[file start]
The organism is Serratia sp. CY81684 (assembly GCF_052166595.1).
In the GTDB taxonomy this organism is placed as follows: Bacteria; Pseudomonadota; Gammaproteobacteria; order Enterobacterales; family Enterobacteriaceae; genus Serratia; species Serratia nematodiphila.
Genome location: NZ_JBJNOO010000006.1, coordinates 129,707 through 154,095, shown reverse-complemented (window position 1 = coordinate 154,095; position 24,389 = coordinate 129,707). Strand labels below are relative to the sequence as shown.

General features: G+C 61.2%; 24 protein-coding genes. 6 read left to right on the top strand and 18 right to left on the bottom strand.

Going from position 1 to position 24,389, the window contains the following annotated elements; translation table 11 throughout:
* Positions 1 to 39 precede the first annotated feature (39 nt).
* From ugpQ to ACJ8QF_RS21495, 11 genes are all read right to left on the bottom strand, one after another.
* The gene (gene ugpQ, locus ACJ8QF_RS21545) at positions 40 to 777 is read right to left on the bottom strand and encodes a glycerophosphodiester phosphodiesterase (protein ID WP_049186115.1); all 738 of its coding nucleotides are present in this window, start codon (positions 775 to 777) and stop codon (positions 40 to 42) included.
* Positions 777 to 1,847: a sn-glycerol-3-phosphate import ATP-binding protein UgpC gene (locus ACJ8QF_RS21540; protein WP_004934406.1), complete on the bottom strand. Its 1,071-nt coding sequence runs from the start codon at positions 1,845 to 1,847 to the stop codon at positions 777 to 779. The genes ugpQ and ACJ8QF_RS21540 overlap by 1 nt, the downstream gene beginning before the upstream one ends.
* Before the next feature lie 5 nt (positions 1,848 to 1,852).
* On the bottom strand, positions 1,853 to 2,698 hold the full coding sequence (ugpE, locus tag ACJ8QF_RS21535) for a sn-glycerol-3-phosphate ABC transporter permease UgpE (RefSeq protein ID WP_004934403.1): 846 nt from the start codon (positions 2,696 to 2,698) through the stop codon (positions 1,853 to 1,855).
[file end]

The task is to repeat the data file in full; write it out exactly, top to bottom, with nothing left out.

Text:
The organism is Serratia sp. CY81684 (assembly GCF_052166595.1).
In the GTDB taxonomy this organism is placed as follows: Bacteria; Pseudomonadota; Gammaproteobacteria; order Enterobacterales; family Enterobacteriaceae; genus Serratia; species Serratia nematodiphila.
Genome location: NZ_JBJNOO010000006.1, coordinates 129,707 through 154,095, shown reverse-complemented (window position 1 = coordinate 154,095; position 24,389 = coordinate 129,707). Strand labels below are relative to the sequence as shown.

General features: G+C 61.2%; 24 protein-coding genes. 6 read left to right on the top strand and 18 right to left on the bottom strand.

Going from position 1 to position 24,389, the window contains the following annotated elements; translation table 11 throughout:
* Positions 1 to 39 precede the first annotated feature (39 nt).
* From ugpQ to ACJ8QF_RS21495, 11 genes are all read right to left on the bottom strand, one after another.
* The gene (gene ugpQ, locus ACJ8QF_RS21545) at positions 40 to 777 is read right to left on the bottom strand and encodes a glycerophosphodiester phosphodiesterase (protein ID WP_049186115.1); all 738 of its coding nucleotides are present in this window, start codon (positions 775 to 777) and stop codon (positions 40 to 42) included.
* Positions 777 to 1,847: a sn-glycerol-3-phosphate import ATP-binding protein UgpC gene (locus ACJ8QF_RS21540; protein WP_004934406.1), complete on the bottom strand. Its 1,071-nt coding sequence runs from the start codon at positions 1,845 to 1,847 to the stop codon at positions 777 to 779. The genes ugpQ and ACJ8QF_RS21540 overlap by 1 nt, the downstream gene beginning before the upstream one ends.
* Before the next feature lie 5 nt (positions 1,848 to 1,852).
* On the bottom strand, positions 1,853 to 2,698 hold the full coding sequence (ugpE, locus tag ACJ8QF_RS21535) for a sn-glycerol-3-phosphate ABC transporter permease UgpE (RefSeq protein ID WP_004934403.1): 846 nt from the start codon (positions 2,696 to 2,698) through the stop codon (positions 1,853 to 1,855).